Global companies (like Coca-Cola and McDonald’s) selling the same product in the same way worldwide.
How to be a successful global company
1. Shared values (or corporate culture)
The company’s culture must give every employee worldwide the same purpose, particularly to:
- freely exchange knowledge between countries.
2. Sell successfully to Europe, North America and Asia
Success (i.e. customer delight) in these three main markets of the world requires global
branding, selling something unique with brilliant customer
service (like Coca-Cola).
A joint venture with a local company may be necessary to gain market knowledge or retail
outlets in a particular country.
China and India are particularly profitable and growing markets -
pictured right is a McDonald's in China.
3. Hire the right people
Managers in global companies must be internationalists (preferably fluent in the local
- work successfully with employees from other countries.
- see every country as a potential market opportunity.
4. Think global, act local
This strategy is sometimes referred to as “glocal” and combines:
- a global corporate strategy and
- autonomy given to subsidiaries in each country (making them highly responsive to
local customer needs).
The boss (chief executive) must
6. Be patient
Instant success in an overseas market is unlikely, because it takes time to learn how to sell effectively
For example, Disneyland Paris (pictured right) made years of losses before it became
7. Accept cultural differences between countries
Employees and customers may act and think differently in different countries.
These differences must be taken into account and valuable lessons learned from other
Key quotes explained
“Sells the same things in the same way
- Theodore Levitt (American marketing professor,
This is how Levitt defined a global company in an influential 1983 Harvard Business Review article. He invented
the term “globalization”.
“The borderless world” (
the title of a 1990 book)
- Kenichi Ohmae, Japanese management expert (pictured
The world is borderless because competition between companies is global. Internet links also cross borders
turning the world into what the Canadian, Marshall McLuhan,
called a “global village”.
To think internationally it helps to call yourself “a citizen of the world”, as the Greek
philosopher, Diogenes, did.
“Only if we together put some idealism back on the global agenda will
there be a light at the end of the tunnel”,
Roddick, the founder of the Body Shop.(pictured
Global companies have a responsibility to help solve global problems like famine, poverty and climate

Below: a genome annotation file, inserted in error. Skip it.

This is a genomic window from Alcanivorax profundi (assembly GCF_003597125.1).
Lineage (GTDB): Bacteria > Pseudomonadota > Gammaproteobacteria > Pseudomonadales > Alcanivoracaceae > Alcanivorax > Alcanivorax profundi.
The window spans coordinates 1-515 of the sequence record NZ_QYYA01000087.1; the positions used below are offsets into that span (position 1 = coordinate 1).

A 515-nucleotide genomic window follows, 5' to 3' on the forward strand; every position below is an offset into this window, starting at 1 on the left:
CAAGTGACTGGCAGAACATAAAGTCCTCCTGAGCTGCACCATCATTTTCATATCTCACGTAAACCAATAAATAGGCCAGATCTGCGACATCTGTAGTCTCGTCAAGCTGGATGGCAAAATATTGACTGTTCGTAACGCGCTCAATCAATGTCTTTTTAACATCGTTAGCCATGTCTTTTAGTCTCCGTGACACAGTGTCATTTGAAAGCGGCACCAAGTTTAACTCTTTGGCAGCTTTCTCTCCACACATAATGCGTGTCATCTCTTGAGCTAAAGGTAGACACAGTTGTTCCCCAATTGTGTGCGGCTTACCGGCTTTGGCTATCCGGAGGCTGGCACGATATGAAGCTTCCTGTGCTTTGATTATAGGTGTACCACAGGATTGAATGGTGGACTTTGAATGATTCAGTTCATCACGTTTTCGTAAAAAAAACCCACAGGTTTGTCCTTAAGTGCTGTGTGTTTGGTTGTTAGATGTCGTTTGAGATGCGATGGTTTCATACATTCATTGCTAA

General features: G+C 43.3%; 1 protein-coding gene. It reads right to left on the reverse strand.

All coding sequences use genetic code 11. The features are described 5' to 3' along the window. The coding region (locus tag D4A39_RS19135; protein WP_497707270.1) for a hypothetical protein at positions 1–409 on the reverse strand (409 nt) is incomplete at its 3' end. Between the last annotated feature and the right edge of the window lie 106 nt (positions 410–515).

They mustn’t exploit the weak and the poor.
Jimmy Carter, the former American president, said:
“If you’re illiterate and living on one dollar a day, the benefits of globalization will never come to
Bartlett (pictured right) and Sumantra
Ghoshal (pictured right below),
Managing Across Borders (1989)
A “transnational” company is best that:
- satisfies local customer needs.
- continually learns from knowledge sharing
- fully benefits from the cost advantages (economies of scale like low cost production
and global marketing) of selling a product worldwide.
Its structure (called an “integrated network”) is a mixture of functions for the whole
organization (e.g. research and strategy) and activities (like production) in different countries.
Trompenaars (pictured right),
Riding the Waves of Culture (1993)
Anglo-American culture and values shouldn’t be rigidly applied everywhere in the world.
Much can be learned from other cultures: preference for working in groups, showing emotions, honouring the past
and greater humanity at work.
Porter (pictured right), The
Competitive Advantage of Nations (1990)
Four factors lead to international business success (called his “diamond model”):
(or factors of production) - particularly:
- the availability of skilled labour.
- infrastructure (roads, transport, education, etc.)
b) support from related industries
(particularly the sharing of innovative ideas and knowledge).
(leading to the need for continuous innovation and quality improvement).
- a big domestic market (e.g. America)
- demand from customers for product improvement.
Naomi Klein (pictured right), No Logo (2000)
Global companies are social disasters because they:
- exploit employees (with low paid and boring jobs).
- manipulate customers (via advertising and branding).
- destroy small local businesses.
Prahalad (pictured right), The
Fortune at the Bottom of the Pyramid (2005)
Globalization helps the world’s poor (the “bottom of the pyramid”) and the rich by making poor
countries wealthier and so creating markets for companies in rich countries.
(pictured right), Culture’s Consequences
Employees worldwide differ in four ways. Hofstede’s research showed that they have high/low influence in
(how autocratic and hierarchical management is)
High (France, India, Belgium).
Low (Germany, Denmark, Finland, Netherlands, Norway and Sweden).
(avoidance of uncertainty, innovation and risk taking)
High (France, India, Belgium).
Low (America, Denmark, Hong Kong).
(respect for the individual)
High (America, UK, Australia, Canada, New Zealand, South Africa, Ireland).
Low (India, Pakistan, Taiwan, Thailand, Greece).
(emphasis on performance and results)
High (same countries with high score for individualism).
Low (Germany and countries with low power-distance).
Friedman (pictured right), The
World is Flat (2005)
Global capitalism (following the collapse of communism) and the Internet have minimized (or flattened)
countries’ political, economic and cultural differences.
Thomas Friedman, Lexus
and the Olive Tree (1999)
Global society should balance the:
- Lexus (the wealth creating global economy).
- Olive tree (preserving the identity of individuals, communities and countries).
For more detail see Lexus and the Olive
Tree in the Business Books section